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Dad was told to leave the mine in his early 50s to protect his health. He ignored the warning and continued to work at Bethel Coal Company Mine 60 until retirement at the age of 65. Several months after retiring, the doctors discovered lung cancer brought on by his battle with black lung disease. The operation to remove the cancer was unsuccessful and he quickly succumbed to the disease. Mom was left to struggle with no pension or other form of income. Miners of that era didnít have 401ks to worry about and there were no black lung benefits. Dadís total assets after four decades of coal mining amounted to less than $3,000. It didnít provide the funeral he deserved. These brave men certainly were under-compensated for their efforts. Today Iíd like to thank all who helped pass legislation to compensate mining families whose fathers developed black lung disease. Several years after his death, mom received a small amount of money from the black lung program that helped her live in dignity to the age of 94.

Educating Our Kids

In the early 1960s I sold the World Book Encyclopedia. The two main demonstration topics were on birds and coal. Coal was referred to as ďblack goldĒ and most kids knew its importance in our economy. The steel mills were flourishing in those years and trains loaded with coal cars rumbled over the tracks that ran through most small towns. Coal still plays a significant role in our economy, but most kids will have little if any knowledge about its uses or production history. Somehow its value and the importance of the men who mine it have gotten lost in this technological world. I can remember bringing two pieces of coal into a classroom and asking my students to identify the objects. Only a few students knew they were pieces of coal. Iíd hoped that someone would have known they were pieces of bituminous and anthracite coal, but no one did. Knowledge of this kind is far more important than many of the topics emphasized on our present competency tests.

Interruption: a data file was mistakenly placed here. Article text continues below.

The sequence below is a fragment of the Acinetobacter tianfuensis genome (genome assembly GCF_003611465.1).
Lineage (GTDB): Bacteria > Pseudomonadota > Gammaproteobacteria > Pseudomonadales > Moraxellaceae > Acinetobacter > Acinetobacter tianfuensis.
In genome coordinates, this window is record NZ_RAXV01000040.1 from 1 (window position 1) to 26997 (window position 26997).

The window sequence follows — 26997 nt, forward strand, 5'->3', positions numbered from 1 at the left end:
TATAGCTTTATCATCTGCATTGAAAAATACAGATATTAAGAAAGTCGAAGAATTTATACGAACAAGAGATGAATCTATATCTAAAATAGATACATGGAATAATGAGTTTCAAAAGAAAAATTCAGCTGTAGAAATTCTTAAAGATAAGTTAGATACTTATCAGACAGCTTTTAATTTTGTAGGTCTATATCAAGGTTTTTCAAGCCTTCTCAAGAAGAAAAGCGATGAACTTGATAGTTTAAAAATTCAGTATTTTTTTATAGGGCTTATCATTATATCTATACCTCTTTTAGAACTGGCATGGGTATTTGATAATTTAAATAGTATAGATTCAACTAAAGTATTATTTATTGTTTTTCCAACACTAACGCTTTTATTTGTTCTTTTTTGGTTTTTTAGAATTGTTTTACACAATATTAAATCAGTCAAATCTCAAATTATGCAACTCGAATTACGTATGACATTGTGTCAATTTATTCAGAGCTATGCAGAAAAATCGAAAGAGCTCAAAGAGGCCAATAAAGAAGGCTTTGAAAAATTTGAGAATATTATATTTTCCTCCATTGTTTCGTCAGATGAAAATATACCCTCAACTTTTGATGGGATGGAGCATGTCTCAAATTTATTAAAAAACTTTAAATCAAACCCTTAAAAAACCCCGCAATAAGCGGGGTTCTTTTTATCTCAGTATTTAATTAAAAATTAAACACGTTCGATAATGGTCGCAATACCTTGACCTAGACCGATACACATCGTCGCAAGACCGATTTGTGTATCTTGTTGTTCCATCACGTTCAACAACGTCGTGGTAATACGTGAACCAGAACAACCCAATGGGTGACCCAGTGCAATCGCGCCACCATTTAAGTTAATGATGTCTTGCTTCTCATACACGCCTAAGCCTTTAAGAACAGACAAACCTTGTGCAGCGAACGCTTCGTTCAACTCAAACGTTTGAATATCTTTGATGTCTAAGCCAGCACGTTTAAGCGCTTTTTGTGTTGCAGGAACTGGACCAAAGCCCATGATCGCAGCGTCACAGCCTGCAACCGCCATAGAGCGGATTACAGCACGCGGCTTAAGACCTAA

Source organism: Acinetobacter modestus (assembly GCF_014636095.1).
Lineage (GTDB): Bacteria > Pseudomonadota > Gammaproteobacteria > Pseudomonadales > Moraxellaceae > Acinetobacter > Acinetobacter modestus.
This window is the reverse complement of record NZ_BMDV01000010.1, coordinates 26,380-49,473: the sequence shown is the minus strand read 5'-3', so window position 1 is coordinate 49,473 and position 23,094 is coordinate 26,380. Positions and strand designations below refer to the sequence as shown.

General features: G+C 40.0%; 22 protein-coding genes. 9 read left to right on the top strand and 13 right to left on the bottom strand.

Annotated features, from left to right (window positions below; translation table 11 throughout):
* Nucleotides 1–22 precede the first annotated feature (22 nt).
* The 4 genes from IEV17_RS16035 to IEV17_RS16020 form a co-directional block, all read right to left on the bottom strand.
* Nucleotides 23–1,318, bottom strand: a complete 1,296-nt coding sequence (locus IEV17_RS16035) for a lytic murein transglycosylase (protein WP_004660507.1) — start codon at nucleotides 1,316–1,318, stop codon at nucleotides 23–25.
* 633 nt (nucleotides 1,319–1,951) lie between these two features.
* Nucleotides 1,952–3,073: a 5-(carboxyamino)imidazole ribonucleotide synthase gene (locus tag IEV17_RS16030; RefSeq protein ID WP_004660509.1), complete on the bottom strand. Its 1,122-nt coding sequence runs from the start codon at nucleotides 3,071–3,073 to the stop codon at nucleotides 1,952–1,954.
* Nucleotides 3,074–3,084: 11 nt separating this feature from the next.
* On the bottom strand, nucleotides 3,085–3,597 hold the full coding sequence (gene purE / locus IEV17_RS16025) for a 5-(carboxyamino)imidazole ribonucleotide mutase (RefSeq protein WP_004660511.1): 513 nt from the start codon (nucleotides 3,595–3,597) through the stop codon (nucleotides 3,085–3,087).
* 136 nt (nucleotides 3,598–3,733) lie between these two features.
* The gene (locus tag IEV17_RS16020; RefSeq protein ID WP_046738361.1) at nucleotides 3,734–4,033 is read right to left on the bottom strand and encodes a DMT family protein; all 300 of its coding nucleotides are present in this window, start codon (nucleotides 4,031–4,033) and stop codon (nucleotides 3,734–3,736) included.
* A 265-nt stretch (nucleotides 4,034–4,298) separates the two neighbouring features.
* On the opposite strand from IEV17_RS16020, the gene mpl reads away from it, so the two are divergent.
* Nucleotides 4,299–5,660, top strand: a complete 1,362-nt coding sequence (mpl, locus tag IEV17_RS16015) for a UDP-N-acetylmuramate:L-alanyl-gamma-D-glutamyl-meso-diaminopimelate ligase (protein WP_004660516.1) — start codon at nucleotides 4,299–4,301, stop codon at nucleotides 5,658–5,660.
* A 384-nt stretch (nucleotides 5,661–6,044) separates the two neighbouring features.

The cooperatives of Virginia, Maryland and Delaware own a coal-fired plant in Clover, Va., which provides a significant percentage of the electrical power used by their members. Other energy suppliers in the region also supply large amounts of energy generated using coal as a fuel. Over 5,000 Virginia miners and other employees are involved in the production of coal used in generation of electrical energy. Electrical-energy production is the number-one use of coal.

Iíve written past articles stating that I believe we are developing a ďsnobbish societyĒ that looks down on people who do work with their hands. We need to be constantly reminded of the great contributions made by all workers. Iím sure the miners from the Shanksville area were thankful to be recognized this July, but we need to remember their efforts throughout the year. Every time you turn on a light switch, think of the miners who are risking their lives so we can have a better life. Iím glad all of them didnít follow my dadís advice and I want to personally thank them for making my life a lot easier.

Teacher Honor Roll

In our January issue we asked our readers to nominate their best teachers for our teacher honor roll, and the mail came pouring in! We will publish a few each month until we have acknowledged all of our fine educators.

Nominator: Juanita Lacks Broughman
Teacherís Name:
Nancy Tate Castaldo
School System: Charlotte County
Primary Subject: 7th Grade

She was a teacher that made me and all her students feel they were important. She gave her all and helped make me what I am today.


Nominator: Doreen Peay
Teacherís Name:
Gary DiVecchia
School System: Prince William County
Primary Subject: 6th and 7th Grades

Mr. DiVecchia made a difference in my life when he wrote a report card comment that inspired me to realize a life-long dream. I thank him for his outstanding teaching and caring.


Nominator: Brian Myhre
Teacherís Name:
Mr. Sarsfield
School System: Prince William County
Primary Subject: Latin

His life was a testimony, and an inspiration and challenge for me.